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The Office of Continuing Medical Education (CME) at the Johns Hopkins University School of Medicine is committed to protecting the privacy of its members and customers. The Johns Hopkins School of Medicine CME maintains its Internet site as an information resource and service for physicians, other health professionals and the public. Continuing Medical Education at the Johns Hopkins School of Medicine will keep your personal and credit information confidential when you participate in a CME Internet-based program. Your information will never be given to anyone outside of the Johns Hopkins School of Medicine's CME program. Continuing Medical Education collects only the information necessary to provide you with the services that you request.
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Course Format – Method of Participation
This enduring material is expected to take approximately 4 hours to complete. Once the activity is completed, you must pass the post-test and complete the evaluation with attestation to receive CME credit.
A post-test will be conducted at the conclusion of the activity. A grade of at least 70% within five attempts is needed to receive CME credit.
In order to claim the maximum amount of credit available, you must complete all of the following:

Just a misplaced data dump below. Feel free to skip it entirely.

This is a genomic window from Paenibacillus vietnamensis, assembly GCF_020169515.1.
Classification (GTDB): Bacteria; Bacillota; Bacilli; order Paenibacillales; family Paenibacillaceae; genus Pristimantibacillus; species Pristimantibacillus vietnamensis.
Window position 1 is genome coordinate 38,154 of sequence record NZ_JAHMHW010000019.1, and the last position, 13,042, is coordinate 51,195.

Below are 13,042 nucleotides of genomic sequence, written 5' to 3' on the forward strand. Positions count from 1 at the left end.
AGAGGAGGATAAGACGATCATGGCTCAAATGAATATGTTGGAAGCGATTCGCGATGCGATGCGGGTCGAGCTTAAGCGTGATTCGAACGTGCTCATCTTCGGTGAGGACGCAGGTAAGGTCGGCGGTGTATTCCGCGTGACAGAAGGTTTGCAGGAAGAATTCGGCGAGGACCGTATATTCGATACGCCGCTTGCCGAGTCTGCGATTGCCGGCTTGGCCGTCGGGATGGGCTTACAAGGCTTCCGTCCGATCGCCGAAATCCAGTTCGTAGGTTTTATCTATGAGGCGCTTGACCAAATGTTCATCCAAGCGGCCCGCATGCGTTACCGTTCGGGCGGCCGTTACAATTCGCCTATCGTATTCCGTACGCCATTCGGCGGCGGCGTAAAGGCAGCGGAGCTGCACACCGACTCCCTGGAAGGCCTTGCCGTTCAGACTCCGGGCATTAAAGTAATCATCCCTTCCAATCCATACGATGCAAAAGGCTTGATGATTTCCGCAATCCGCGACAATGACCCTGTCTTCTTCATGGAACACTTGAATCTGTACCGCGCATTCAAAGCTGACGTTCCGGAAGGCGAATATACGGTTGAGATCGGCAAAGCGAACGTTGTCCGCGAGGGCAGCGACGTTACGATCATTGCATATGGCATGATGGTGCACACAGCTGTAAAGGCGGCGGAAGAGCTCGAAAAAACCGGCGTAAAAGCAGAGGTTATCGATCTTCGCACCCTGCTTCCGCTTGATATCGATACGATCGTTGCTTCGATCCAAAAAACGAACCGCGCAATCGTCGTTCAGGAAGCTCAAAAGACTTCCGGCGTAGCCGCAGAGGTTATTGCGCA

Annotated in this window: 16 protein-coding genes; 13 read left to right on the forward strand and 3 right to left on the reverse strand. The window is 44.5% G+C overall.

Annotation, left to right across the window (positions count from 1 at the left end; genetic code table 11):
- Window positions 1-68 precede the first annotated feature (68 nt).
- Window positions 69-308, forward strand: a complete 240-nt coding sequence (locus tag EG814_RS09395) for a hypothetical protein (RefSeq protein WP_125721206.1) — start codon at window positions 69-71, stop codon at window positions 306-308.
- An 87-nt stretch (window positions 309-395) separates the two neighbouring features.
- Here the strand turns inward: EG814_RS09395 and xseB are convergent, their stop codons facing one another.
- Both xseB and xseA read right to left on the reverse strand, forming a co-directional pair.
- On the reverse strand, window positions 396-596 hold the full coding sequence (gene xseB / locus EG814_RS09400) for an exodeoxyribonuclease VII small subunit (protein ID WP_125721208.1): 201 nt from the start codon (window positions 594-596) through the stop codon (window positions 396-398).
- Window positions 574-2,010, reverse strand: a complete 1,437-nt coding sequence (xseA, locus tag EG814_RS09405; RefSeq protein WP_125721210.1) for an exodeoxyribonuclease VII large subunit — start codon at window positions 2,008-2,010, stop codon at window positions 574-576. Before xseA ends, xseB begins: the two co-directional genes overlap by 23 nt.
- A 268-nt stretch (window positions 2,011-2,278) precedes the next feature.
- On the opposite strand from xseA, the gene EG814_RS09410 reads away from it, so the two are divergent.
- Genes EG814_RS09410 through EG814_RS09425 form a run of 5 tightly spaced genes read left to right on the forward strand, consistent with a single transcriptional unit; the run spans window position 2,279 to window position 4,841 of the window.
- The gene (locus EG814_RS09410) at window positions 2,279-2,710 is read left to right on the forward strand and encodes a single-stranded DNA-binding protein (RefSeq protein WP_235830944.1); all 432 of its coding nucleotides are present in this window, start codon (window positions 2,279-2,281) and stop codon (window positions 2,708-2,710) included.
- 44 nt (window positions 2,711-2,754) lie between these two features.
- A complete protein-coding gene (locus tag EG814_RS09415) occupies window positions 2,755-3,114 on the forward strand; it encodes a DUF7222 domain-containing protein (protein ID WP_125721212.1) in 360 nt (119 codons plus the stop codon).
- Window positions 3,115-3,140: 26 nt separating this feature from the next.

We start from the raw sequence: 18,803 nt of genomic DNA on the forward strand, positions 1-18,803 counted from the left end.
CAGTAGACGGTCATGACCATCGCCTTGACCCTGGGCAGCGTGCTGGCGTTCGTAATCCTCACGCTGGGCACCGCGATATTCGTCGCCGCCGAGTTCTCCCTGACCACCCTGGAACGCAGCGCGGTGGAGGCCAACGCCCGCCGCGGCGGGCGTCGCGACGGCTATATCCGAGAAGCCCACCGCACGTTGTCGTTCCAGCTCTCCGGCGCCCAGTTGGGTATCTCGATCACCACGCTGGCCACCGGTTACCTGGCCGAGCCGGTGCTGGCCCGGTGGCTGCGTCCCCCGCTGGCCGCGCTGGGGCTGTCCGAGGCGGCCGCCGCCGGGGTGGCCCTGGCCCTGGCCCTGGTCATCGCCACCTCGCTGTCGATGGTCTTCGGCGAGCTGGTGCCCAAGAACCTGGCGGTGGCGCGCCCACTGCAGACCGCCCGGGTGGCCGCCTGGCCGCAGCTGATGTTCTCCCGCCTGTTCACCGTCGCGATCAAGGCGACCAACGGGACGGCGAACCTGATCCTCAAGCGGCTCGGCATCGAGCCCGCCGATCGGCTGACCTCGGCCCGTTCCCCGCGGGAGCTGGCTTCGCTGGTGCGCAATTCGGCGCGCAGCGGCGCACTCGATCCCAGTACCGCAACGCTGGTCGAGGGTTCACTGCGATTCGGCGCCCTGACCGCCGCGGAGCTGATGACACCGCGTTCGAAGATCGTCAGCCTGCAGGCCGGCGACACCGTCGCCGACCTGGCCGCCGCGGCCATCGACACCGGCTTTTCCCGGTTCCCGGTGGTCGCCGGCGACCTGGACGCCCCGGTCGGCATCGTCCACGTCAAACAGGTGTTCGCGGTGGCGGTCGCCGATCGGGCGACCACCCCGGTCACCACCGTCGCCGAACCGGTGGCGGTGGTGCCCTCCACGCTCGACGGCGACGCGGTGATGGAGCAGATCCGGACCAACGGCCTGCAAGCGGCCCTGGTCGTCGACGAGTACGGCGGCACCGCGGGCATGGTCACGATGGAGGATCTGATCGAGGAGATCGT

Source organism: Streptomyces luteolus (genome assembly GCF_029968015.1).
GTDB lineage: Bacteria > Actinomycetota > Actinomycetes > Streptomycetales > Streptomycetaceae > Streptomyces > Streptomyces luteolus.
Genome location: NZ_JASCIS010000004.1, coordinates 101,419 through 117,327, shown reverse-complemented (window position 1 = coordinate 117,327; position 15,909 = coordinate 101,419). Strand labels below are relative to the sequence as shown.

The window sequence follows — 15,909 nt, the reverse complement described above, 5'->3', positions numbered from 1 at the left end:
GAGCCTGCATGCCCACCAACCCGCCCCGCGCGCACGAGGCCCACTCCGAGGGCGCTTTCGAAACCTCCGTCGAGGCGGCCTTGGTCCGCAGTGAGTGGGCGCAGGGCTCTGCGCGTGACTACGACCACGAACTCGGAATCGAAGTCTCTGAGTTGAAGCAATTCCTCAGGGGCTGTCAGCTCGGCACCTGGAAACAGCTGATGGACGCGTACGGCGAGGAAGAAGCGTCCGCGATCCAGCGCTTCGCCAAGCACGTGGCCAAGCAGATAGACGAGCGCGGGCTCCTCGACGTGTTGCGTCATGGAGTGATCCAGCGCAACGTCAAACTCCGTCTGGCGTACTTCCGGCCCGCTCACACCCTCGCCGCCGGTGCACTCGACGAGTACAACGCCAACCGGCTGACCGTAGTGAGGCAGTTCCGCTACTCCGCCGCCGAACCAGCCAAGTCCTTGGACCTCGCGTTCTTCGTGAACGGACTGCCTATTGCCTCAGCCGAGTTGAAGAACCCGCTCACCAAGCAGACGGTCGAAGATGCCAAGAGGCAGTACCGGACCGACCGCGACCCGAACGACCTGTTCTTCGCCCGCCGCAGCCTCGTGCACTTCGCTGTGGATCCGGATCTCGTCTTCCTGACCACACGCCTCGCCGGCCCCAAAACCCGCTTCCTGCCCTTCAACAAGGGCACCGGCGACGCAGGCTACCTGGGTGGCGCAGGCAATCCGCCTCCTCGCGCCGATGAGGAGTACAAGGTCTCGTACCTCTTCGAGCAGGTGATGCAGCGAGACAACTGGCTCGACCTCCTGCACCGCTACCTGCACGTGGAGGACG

Baseline Assessment - 0.50
Self Study Module 1 - 0.25
Self Study Module 2 - 0.25
Self Study Module 3 - 0.25
Self Study Module 4 - 0.25
Group Challenge - 0.50
Live Group Discussion 1 - 0.75
Live Group Discussion 2 - 0.75
Final Assessment - 0.50
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I certify that I am participating in this Johns Hopkins School of Medicine activity for CME-accredited training and/or educational purposes.
I understand that while I am participating in this capacity, I may be exposed to "protected health information," as that term is defined and used in Hopkins policies and in the federal HIPAA privacy regulations (the “Privacy Regulations”). Protected health information is information about a person's health or treatment that identifies the person.
I pledge and agree to use and disclose any of this protected health information only for the training and/or educational purposes of my visit and to keep the information confidential. I agree not to post or discuss this protected health information, including pictures and/or videos, on any social media site (eg, Facebook, Twitter, etc.), in any electronic messaging program or through any portable electronic device.
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Reviewed & Approved by: General Counsel, Johns Hopkins Medicine (4/1/03)
(Updated 4/09 and 3/14)